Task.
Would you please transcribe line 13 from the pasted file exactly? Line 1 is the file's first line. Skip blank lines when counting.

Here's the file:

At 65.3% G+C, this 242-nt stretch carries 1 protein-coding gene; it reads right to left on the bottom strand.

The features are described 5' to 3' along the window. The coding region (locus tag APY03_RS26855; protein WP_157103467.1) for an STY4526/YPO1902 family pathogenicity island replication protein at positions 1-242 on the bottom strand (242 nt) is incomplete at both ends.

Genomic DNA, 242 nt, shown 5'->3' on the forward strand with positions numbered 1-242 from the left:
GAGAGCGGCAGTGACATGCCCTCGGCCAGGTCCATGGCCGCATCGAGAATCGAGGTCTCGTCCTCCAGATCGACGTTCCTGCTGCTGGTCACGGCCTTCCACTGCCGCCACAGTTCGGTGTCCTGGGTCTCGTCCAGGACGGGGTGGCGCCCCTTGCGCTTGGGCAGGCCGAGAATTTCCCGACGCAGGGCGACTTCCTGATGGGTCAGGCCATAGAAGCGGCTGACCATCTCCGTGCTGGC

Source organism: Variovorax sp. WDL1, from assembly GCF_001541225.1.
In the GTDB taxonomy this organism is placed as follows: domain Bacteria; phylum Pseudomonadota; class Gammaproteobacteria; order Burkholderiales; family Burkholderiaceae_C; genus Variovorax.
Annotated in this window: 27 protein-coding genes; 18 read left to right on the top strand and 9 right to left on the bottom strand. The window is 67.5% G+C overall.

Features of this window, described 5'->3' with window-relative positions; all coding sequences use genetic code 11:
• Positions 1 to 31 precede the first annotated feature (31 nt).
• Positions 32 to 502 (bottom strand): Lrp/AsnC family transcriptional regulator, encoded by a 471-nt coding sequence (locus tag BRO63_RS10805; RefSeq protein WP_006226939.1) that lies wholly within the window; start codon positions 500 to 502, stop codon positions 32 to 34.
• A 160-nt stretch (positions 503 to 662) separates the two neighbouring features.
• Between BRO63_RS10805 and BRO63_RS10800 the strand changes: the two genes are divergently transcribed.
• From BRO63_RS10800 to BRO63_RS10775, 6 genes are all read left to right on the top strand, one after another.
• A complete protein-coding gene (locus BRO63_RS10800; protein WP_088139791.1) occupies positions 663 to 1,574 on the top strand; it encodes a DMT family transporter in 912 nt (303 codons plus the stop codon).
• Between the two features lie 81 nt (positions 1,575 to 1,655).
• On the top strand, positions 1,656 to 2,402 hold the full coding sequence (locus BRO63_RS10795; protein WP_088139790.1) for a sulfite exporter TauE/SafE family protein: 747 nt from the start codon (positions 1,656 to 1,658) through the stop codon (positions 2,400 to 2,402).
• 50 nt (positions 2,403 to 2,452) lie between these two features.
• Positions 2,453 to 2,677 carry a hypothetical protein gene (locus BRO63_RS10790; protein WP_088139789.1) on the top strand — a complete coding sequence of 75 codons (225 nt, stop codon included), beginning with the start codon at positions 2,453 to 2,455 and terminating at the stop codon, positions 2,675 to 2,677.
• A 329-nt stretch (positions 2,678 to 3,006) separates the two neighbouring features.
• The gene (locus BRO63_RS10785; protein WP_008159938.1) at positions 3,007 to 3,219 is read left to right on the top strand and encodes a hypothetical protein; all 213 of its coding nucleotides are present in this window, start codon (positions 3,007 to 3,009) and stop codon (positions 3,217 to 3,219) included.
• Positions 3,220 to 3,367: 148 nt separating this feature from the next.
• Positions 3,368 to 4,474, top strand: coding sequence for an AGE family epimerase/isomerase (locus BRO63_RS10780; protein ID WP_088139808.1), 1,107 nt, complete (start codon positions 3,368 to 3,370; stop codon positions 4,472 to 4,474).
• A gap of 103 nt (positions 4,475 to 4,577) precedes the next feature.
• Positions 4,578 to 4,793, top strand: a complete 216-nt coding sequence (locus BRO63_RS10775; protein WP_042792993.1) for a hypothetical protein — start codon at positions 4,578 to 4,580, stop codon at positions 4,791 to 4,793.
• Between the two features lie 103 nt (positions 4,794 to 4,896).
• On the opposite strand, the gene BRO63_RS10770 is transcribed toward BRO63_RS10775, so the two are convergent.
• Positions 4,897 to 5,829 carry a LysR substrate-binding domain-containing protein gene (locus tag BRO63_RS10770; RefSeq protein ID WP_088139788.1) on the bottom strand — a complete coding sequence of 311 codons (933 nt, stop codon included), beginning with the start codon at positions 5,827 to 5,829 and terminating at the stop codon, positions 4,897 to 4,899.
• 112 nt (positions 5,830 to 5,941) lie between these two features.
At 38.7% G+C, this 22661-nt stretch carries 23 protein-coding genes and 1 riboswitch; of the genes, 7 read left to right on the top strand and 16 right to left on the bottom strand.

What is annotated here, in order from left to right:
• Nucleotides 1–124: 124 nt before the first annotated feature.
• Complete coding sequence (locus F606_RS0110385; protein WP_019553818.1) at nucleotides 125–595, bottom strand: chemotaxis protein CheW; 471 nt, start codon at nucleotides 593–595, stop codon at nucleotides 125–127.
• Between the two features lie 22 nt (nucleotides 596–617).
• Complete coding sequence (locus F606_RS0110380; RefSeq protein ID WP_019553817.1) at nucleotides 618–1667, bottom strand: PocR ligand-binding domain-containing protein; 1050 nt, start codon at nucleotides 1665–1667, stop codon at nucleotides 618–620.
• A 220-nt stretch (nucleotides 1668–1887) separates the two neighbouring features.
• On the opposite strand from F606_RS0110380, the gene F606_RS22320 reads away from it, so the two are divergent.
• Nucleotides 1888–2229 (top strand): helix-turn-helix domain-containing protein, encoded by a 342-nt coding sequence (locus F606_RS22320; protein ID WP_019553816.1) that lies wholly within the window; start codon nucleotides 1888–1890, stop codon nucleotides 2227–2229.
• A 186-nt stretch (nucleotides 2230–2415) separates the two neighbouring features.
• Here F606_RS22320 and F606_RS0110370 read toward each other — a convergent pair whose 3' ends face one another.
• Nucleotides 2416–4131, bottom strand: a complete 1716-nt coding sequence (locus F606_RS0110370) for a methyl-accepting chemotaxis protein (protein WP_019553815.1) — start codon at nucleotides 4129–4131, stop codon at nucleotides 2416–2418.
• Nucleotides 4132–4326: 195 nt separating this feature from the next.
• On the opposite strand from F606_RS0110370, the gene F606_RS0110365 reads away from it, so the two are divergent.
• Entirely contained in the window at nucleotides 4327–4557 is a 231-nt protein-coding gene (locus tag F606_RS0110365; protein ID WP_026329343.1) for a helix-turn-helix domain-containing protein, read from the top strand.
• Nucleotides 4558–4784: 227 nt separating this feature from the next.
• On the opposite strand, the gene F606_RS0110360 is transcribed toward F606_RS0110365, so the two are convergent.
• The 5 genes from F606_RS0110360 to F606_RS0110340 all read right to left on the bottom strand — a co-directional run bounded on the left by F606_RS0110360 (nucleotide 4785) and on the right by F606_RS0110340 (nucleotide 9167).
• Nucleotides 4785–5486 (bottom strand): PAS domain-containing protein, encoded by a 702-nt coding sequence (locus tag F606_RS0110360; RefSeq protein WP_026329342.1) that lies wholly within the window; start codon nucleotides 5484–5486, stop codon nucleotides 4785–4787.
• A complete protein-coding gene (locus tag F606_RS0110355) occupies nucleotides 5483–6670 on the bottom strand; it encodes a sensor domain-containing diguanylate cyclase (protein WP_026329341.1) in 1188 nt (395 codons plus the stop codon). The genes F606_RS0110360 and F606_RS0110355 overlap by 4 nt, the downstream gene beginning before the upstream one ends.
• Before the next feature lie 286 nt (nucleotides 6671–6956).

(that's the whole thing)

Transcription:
• From BRO63_RS10800 to BRO63_RS10775, 6 genes are all read left to right on the top strand, one after another.